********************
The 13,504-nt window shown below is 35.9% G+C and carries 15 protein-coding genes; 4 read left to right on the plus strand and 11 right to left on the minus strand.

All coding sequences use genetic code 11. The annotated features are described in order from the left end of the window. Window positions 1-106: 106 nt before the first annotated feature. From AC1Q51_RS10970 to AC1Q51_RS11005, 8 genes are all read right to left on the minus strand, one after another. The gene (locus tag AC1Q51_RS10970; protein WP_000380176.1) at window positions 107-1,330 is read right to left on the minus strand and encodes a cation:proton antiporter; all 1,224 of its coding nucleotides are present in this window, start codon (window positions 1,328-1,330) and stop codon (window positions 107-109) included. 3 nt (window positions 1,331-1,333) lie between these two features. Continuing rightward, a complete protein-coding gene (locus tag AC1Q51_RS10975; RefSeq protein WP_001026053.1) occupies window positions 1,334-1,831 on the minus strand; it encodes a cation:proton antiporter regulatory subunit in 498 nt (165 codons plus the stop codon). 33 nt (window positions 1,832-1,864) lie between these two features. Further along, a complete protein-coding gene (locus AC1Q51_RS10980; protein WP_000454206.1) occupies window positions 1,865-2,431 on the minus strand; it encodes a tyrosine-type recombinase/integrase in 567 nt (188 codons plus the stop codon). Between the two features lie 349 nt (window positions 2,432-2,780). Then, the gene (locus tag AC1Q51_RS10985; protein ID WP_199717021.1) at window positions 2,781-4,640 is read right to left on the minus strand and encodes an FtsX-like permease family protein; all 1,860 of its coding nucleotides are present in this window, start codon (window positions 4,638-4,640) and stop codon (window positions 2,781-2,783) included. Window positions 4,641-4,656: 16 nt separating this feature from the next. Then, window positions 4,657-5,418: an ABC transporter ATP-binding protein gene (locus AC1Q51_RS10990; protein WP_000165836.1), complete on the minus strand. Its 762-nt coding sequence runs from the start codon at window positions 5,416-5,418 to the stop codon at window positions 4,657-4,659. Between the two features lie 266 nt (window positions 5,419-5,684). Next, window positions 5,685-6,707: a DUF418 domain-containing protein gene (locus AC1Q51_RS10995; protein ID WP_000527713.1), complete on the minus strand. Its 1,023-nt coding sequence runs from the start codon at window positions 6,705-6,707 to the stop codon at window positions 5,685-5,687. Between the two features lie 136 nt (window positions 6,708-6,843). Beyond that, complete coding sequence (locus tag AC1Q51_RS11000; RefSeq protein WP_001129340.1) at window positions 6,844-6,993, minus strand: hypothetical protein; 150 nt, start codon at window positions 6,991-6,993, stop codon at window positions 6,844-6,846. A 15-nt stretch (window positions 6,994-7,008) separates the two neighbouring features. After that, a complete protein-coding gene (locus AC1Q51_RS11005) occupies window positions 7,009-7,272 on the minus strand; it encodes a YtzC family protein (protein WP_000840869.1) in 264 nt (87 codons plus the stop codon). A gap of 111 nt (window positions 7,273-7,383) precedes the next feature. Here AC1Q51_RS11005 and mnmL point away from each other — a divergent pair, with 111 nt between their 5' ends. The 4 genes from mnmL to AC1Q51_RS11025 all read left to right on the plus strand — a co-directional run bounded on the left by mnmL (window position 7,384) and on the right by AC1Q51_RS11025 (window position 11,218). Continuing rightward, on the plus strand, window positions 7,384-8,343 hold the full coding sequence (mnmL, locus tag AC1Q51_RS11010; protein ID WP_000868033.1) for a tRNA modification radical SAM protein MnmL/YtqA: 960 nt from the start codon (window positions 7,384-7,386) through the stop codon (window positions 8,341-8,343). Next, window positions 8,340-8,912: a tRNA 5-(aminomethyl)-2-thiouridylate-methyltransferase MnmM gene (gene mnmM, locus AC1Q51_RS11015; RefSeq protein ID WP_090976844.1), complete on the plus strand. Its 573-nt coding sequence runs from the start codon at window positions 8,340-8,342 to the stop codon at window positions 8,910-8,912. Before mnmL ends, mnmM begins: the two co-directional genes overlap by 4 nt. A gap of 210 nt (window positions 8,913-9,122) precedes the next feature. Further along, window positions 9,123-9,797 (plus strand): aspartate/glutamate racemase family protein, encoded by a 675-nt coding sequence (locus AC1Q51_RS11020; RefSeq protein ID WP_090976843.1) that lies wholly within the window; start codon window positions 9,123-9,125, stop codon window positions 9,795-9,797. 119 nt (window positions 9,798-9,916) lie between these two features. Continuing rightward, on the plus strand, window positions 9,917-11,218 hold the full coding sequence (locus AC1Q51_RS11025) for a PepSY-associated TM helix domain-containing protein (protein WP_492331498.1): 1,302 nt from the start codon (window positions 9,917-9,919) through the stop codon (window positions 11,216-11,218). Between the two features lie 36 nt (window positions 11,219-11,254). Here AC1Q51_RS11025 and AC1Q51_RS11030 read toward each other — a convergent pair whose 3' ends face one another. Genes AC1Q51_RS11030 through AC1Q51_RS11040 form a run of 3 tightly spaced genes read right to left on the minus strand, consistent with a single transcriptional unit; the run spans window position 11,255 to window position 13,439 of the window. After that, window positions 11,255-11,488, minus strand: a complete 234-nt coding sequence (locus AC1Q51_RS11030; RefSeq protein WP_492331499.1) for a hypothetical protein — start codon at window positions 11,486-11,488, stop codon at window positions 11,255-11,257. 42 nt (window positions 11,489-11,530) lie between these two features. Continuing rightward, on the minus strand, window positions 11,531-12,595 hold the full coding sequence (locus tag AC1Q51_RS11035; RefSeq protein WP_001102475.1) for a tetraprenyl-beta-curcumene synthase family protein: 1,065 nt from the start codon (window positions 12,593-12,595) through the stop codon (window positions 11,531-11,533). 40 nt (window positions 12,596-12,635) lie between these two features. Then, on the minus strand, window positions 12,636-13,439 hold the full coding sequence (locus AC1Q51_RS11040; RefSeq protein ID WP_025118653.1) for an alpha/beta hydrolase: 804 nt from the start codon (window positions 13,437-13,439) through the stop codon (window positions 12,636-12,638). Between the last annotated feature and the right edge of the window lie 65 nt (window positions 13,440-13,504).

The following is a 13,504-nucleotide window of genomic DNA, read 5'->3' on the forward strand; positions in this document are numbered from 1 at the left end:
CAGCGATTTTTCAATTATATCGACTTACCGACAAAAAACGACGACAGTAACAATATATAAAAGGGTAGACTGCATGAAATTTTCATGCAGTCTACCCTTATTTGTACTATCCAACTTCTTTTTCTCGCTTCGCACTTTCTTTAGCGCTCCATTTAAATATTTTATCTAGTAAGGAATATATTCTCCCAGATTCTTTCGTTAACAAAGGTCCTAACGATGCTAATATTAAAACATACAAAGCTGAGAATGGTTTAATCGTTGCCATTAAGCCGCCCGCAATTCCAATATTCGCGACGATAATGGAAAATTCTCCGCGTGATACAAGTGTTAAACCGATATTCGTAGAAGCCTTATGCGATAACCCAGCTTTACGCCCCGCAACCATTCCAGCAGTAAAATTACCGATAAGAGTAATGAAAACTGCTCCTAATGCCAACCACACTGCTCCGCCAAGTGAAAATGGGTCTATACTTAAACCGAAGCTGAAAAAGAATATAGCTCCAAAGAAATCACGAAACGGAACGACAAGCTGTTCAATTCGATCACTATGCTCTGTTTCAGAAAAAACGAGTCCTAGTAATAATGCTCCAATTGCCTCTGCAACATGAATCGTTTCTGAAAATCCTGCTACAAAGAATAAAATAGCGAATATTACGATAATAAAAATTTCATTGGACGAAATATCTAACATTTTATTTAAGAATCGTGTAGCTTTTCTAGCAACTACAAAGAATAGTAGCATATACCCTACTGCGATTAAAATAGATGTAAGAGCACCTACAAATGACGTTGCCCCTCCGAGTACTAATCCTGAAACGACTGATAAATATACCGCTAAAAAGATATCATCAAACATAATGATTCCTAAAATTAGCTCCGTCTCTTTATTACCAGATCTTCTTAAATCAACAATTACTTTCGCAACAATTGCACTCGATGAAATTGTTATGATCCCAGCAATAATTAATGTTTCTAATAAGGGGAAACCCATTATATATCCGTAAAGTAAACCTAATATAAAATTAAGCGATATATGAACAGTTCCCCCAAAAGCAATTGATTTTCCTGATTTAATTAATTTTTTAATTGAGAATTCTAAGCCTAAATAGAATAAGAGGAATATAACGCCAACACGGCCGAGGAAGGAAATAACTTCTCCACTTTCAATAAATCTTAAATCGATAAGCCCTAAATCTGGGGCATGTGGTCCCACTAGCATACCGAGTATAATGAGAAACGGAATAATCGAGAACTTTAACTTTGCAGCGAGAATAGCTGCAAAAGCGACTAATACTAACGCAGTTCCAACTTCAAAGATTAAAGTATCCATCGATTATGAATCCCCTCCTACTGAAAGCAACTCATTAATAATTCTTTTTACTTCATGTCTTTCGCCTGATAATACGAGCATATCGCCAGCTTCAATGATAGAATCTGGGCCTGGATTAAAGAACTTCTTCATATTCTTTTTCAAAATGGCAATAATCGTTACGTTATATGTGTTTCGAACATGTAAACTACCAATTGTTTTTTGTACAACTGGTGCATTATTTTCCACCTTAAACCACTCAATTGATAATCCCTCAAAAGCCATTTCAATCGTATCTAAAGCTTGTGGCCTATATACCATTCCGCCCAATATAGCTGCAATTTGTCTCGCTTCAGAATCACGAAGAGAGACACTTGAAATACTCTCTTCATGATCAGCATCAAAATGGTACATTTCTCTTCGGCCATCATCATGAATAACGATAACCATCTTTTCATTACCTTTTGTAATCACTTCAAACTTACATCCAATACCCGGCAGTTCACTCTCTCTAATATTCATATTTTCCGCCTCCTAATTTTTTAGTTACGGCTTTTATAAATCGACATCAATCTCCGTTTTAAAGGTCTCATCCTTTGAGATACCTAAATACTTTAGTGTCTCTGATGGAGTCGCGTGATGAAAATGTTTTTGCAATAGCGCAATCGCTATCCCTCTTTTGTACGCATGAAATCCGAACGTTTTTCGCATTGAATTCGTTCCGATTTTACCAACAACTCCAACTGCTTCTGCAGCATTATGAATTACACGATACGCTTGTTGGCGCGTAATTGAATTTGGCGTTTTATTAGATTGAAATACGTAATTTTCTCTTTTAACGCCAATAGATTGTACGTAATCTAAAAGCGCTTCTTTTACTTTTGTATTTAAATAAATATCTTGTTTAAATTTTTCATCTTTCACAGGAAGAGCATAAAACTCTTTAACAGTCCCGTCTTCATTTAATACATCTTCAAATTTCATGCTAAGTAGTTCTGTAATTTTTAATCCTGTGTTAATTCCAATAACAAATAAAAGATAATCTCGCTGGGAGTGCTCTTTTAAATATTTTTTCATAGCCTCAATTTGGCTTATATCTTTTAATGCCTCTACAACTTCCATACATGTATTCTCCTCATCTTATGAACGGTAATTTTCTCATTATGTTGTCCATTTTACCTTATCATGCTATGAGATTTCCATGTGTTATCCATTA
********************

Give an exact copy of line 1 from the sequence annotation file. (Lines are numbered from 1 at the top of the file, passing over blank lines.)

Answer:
The 13,504-nt window shown below is 35.9% G+C and carries 15 protein-coding genes; 4 read left to right on the plus strand and 11 right to left on the minus strand.